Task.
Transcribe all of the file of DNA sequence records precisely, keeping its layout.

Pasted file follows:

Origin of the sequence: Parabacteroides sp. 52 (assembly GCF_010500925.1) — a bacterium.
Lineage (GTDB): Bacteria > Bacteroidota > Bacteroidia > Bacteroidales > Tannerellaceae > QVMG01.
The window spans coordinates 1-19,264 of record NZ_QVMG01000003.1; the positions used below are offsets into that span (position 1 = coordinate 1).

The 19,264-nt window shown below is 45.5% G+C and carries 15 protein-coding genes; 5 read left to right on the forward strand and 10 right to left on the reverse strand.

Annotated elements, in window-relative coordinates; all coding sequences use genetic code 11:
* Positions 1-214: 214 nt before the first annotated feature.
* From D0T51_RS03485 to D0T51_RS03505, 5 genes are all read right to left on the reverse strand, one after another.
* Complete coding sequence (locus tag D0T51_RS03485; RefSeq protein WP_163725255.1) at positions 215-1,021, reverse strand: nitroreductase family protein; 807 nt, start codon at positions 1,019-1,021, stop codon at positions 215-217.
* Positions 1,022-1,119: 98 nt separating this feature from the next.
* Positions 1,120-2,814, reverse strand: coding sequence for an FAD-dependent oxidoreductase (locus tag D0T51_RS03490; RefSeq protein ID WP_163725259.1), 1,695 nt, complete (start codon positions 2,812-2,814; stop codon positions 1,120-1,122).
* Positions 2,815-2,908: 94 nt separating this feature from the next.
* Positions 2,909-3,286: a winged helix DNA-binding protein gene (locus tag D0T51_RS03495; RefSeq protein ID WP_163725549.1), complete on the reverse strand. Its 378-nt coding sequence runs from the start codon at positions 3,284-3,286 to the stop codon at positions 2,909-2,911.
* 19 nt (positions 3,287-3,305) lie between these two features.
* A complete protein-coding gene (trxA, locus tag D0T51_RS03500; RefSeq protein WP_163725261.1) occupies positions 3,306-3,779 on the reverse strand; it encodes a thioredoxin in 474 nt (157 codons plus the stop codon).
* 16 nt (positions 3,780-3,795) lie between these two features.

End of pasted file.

Origin of the sequence: Parabacteroides sp. 52 (assembly GCF_010500925.1) — a bacterium.
Lineage (GTDB): Bacteria > Bacteroidota > Bacteroidia > Bacteroidales > Tannerellaceae > QVMG01.
The window spans coordinates 1-19,264 of record NZ_QVMG01000003.1; the positions used below are offsets into that span (position 1 = coordinate 1).

The 19,264-nt window shown below is 45.5% G+C and carries 15 protein-coding genes; 5 read left to right on the forward strand and 10 right to left on the reverse strand.

Annotated elements, in window-relative coordinates; all coding sequences use genetic code 11:
* Positions 1-214: 214 nt before the first annotated feature.
* From D0T51_RS03485 to D0T51_RS03505, 5 genes are all read right to left on the reverse strand, one after another.
* Complete coding sequence (locus tag D0T51_RS03485; RefSeq protein WP_163725255.1) at positions 215-1,021, reverse strand: nitroreductase family protein; 807 nt, start codon at positions 1,019-1,021, stop codon at positions 215-217.
* Positions 1,022-1,119: 98 nt separating this feature from the next.
* Positions 1,120-2,814, reverse strand: coding sequence for an FAD-dependent oxidoreductase (locus tag D0T51_RS03490; RefSeq protein ID WP_163725259.1), 1,695 nt, complete (start codon positions 2,812-2,814; stop codon positions 1,120-1,122).
* Positions 2,815-2,908: 94 nt separating this feature from the next.
* Positions 2,909-3,286: a winged helix DNA-binding protein gene (locus tag D0T51_RS03495; RefSeq protein ID WP_163725549.1), complete on the reverse strand. Its 378-nt coding sequence runs from the start codon at positions 3,284-3,286 to the stop codon at positions 2,909-2,911.
* 19 nt (positions 3,287-3,305) lie between these two features.
* A complete protein-coding gene (trxA, locus tag D0T51_RS03500; RefSeq protein WP_163725261.1) occupies positions 3,306-3,779 on the reverse strand; it encodes a thioredoxin in 474 nt (157 codons plus the stop codon).
* 16 nt (positions 3,780-3,795) lie between these two features.